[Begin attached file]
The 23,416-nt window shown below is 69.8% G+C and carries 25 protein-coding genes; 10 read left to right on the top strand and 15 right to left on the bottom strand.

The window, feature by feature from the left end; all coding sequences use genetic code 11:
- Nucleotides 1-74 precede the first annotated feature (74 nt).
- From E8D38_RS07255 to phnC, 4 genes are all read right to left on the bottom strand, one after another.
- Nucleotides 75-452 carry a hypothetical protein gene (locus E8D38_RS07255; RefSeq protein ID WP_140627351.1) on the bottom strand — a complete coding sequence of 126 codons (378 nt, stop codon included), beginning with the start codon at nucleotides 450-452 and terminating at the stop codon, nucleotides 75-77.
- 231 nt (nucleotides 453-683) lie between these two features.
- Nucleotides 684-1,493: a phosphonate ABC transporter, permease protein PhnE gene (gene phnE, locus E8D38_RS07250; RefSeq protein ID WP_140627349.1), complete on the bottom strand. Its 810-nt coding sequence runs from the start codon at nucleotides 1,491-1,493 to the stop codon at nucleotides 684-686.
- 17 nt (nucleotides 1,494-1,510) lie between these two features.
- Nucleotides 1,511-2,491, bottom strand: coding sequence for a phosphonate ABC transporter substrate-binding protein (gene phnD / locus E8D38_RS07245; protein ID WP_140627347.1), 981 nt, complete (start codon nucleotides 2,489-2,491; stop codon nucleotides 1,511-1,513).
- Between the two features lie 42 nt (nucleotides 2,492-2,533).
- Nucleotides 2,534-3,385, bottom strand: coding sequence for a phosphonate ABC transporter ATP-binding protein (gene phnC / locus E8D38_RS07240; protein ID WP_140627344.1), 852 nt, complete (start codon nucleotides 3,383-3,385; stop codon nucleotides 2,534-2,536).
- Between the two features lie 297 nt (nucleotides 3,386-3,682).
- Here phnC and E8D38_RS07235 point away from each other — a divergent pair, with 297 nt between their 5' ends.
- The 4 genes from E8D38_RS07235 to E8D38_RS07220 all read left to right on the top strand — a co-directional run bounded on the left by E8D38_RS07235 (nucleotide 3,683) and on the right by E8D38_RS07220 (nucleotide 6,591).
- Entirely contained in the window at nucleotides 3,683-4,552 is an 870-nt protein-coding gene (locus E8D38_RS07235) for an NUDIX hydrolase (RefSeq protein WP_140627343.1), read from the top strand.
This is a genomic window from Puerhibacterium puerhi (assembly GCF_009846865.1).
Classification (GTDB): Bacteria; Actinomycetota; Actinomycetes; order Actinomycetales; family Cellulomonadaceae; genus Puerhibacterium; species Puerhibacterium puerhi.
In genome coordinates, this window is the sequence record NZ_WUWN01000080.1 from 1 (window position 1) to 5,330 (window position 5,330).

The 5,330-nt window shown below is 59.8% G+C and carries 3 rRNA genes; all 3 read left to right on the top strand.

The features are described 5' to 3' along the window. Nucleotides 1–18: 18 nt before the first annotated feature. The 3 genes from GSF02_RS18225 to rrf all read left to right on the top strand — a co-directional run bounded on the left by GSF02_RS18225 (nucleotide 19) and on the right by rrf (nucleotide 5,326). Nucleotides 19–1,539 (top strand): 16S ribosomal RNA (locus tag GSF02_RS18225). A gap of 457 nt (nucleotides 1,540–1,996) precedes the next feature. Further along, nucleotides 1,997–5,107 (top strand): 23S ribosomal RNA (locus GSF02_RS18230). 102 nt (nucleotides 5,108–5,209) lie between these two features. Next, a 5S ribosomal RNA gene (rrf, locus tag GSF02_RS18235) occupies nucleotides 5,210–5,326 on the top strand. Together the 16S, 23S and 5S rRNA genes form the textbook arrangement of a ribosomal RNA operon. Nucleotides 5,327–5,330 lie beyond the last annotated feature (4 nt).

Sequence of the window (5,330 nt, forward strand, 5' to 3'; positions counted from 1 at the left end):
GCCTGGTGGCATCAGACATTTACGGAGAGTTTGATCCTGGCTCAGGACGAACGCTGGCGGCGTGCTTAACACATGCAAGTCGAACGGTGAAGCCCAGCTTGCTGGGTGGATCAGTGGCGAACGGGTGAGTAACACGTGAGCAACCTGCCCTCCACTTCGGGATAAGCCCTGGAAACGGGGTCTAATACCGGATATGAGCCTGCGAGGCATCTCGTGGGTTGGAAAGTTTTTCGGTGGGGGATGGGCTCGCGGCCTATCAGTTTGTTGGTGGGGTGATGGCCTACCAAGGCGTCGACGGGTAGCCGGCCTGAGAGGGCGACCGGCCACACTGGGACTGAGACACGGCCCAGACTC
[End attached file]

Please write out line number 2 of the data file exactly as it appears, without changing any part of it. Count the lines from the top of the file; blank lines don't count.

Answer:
The window, feature by feature from the left end; all coding sequences use genetic code 11: